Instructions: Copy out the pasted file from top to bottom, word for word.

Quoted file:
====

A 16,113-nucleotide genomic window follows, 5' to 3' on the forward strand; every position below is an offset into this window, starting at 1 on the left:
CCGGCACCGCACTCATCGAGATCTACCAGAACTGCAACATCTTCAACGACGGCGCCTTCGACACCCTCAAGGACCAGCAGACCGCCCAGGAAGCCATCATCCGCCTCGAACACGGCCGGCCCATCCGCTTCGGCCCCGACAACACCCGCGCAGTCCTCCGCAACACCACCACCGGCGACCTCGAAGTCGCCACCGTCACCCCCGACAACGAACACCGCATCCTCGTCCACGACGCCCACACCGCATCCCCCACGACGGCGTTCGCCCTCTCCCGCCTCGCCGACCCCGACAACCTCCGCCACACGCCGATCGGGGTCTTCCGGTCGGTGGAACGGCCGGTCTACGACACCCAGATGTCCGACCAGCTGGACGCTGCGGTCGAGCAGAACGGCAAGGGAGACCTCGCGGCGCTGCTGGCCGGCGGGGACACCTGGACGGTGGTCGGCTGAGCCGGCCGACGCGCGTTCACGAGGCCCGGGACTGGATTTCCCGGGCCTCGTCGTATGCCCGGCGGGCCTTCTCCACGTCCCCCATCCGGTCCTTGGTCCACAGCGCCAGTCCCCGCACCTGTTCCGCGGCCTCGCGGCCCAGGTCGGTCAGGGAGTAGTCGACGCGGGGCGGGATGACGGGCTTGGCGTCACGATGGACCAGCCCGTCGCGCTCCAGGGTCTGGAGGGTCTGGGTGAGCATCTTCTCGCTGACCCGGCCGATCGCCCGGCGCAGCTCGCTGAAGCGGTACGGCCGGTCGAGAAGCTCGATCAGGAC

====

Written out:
A 16,113-nucleotide genomic window follows, 5' to 3' on the forward strand; every position below is an offset into this window, starting at 1 on the left:
CCGGCACCGCACTCATCGAGATCTACCAGAACTGCAACATCTTCAACGACGGCGCCTTCGACACCCTCAAGGACCAGCAGACCGCCCAGGAAGCCATCATCCGCCTCGAACACGGCCGGCCCATCCGCTTCGGCCCCGACAACACCCGCGCAGTCCTCCGCAACACCACCACCGGCGACCTCGAAGTCGCCACCGTCACCCCCGACAACGAACACCGCATCCTCGTCCACGACGCCCACACCGCATCCCCCACGACGGCGTTCGCCCTCTCCCGCCTCGCCGACCCCGACAACCTCCGCCACACGCCGATCGGGGTCTTCCGGTCGGTGGAACGGCCGGTCTACGACACCCAGATGTCCGACCAGCTGGACGCTGCGGTCGAGCAGAACGGCAAGGGAGACCTCGCGGCGCTGCTGGCCGGCGGGGACACCTGGACGGTGGTCGGCTGAGCCGGCCGACGCGCGTTCACGAGGCCCGGGACTGGATTTCCCGGGCCTCGTCGTATGCCCGGCGGGCCTTCTCCACGTCCCCCATCCGGTCCTTGGTCCACAGCGCCAGTCCCCGCACCTGTTCCGCGGCCTCGCGGCCCAGGTCGGTCAGGGAGTAGTCGACGCGGGGCGGGATGACGGGCTTGGCGTCACGATGGACCAGCCCGTCGCGCTCCAGGGTCTGGAGGGTCTGGGTGAGCATCTTCTCGCTGACCCGGCCGATCGCCCGGCGCAGCTCGCTGAAGCGGTACGGCCGGTCGAGAAGCTCGATCAGGAC